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Reflections on labor

Dave » 17 years 25 weeks ago

Yesterday marked Labor Day in the United States. It’s a day many people regard as a last chance for leisure before being plunged back into the regular work cycle and the colder, shorter, darker days ahead.

The day itself was founded as a celebration of the American worker, and, ironically, we celebrate by not working. We light up the backyard BBQ and kick back with some steaks and beer instead.

It all seems very appropriate to me. After all, many of us see our work as the daily grind — a monotonous, but necessary, cycle of struggle to bring home the cash to support you and yours. It’s no wonder Monday is traditionally dreaded and Friday is looked forward to. Makes sense that Labor Day is always the first Monday of September then, doesn’t it? It’s good to stop, relax, and put labor into context.

“Labor Day differs in every essential way from the other holidays of the year in any country,” said Samuel Gompers, founder and longtime president of the American Federation of Labor. “All other holidays are in a more or less degree connected with conflicts and battles of man’s prowess over man, of strife and discord for greed and power, of glories achieved by one nation over another. Labor Day…is devoted to no man, living or dead, to no sect, race, or nation.”

The labor movement

Labor Day is a tribute to our working men and women and their contributions towards the strength and prosperity of our country. Though there is some doubt as to who first proposed it, Labor Day clearly stemmed from the labor movement in this country. The labor movement has campaigned for workers’ rights, focusing on agendas like paid holidays, minimum wage, and ending child labor in the United States.

The labor movement began with the industrial revolution, as agricultural jobs declined and employment moved to more industrial areas. While conditions for the working class had been bad for ages, the industrial revolution concentrated much of this labor into mills, factories and mines. This in turn facilitated the organization of trade unions meant to help advance the interests of working people. A union could organize a strike, effectively stalling production while demanding better terms. Membership in labor unions in the United States reached an all-time high in the 1950s when about 40 percent of the work force belonged to unions. Today, union membership is about 14 percent of the working population.

Ever increasing international trade and the rise of multinational corporations have led to efforts by the labor movement to organize and collectively bargain internationally. As global economic integration increases, and as the world becomes more interconnected, the American worker is no longer easily defined. Thus the attention is turning towards general workers’ rights. And to be sure, trade unions have their critics, and many see them as detrimental to a free market system.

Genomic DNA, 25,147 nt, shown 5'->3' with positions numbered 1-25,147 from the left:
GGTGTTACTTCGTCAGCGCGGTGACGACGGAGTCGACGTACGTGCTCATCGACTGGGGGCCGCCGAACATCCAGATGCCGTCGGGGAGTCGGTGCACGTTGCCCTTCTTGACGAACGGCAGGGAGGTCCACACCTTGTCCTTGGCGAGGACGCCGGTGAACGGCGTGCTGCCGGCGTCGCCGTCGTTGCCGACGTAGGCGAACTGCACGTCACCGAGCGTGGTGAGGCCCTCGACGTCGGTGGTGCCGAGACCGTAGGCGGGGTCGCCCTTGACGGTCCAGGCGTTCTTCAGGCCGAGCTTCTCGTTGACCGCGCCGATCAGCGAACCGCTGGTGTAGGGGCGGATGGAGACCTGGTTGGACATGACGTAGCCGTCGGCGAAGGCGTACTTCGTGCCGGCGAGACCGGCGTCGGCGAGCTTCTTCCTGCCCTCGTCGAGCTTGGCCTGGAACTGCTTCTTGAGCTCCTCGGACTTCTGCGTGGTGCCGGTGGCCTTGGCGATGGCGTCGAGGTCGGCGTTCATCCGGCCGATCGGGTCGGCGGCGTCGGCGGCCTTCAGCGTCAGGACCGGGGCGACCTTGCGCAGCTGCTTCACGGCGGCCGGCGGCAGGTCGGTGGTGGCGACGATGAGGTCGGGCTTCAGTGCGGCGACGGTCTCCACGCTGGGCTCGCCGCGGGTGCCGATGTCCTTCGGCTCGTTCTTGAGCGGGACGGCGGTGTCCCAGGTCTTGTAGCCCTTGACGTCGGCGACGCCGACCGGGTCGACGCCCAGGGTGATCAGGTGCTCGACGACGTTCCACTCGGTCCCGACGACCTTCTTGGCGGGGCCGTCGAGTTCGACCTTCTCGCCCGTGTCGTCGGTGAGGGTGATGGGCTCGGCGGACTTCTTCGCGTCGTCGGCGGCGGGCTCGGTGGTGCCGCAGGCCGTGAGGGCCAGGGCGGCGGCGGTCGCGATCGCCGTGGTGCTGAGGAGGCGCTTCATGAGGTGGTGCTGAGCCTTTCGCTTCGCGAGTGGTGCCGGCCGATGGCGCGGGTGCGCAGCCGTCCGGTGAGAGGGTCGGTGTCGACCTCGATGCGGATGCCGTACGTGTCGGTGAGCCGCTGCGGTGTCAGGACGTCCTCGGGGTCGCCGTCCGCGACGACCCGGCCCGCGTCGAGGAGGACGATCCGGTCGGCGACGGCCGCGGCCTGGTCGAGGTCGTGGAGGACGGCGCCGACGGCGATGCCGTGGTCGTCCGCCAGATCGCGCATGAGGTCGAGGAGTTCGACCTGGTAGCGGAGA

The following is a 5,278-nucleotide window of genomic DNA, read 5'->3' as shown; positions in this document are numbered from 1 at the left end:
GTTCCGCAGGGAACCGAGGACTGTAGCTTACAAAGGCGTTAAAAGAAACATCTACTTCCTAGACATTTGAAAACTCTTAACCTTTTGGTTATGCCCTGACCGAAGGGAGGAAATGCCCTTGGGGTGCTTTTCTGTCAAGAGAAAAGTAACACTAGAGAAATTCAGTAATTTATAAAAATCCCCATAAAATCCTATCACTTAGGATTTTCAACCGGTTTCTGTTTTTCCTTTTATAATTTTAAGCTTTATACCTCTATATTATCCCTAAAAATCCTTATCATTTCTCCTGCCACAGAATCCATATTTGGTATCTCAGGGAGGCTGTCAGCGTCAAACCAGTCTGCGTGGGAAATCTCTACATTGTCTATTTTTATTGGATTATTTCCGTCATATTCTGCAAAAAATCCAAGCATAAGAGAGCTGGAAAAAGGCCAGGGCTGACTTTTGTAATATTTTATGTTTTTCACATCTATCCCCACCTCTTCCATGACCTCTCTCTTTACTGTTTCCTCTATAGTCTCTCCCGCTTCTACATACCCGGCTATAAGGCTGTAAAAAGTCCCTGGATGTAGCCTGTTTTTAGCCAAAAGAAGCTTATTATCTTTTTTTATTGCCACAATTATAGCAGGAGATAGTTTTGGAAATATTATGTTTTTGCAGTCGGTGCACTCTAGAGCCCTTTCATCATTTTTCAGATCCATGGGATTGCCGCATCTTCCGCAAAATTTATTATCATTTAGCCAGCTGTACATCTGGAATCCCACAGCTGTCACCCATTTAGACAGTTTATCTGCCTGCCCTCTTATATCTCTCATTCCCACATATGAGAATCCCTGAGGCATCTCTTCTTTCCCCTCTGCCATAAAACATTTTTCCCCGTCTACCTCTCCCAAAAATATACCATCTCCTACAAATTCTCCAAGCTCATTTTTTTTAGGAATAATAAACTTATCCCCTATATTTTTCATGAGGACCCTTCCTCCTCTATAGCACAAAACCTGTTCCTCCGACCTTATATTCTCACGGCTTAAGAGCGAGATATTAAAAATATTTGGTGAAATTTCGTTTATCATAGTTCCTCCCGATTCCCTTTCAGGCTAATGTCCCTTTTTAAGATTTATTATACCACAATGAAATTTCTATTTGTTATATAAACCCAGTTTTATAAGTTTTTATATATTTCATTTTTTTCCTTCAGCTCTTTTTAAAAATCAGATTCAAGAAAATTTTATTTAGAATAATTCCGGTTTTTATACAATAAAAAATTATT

Socialist roots

The labor movement also has its roots in socialism, it seems clear to me. As wealth was increasingly centralized, workplace abuse was high, and the disparity between the wealthier middle class (bourgeoisie) and the working class (proletariat) was widely evident, the labor movements championed socialist principles, advocating for the collective ownership of the means of production. The American Federation of Labor, publicly attributed as the likely initiator of Labor Day, was itself an offshoot of the secretive Knights of Labor union, which pushed for equal pay, cooperative businesses, and currency reform. Communism, a distinct and historically more inept form of socialism, featured the hammer and sickle, symbols of the working class, on its flag.

The push forward

When looking towards the future of work, it is important to understand its history and its context. The system that powers our economy and our production (called capitalism, of course) is the prevalent system around the world, but it didn’t come about without resistance (which continues even today), and it certainly has its detriments. It’s important to understand these forces which profoundly affect us all, and it’s important to look at how we might continue pushing towards an even better world. It’s a constant exploration.

At Woven, we believe technology will play an ever more vital role in supporting this better world, creating more opportunities for flexible and fair work, increasing our ability to produce, further distributing wealth around the world, and enabling more and more of us to work together as we collectively push forward. Whatever you’re working towards, we wish you well. After all, it is you, the laborer, whose contributions power it all.

Updated for clarity.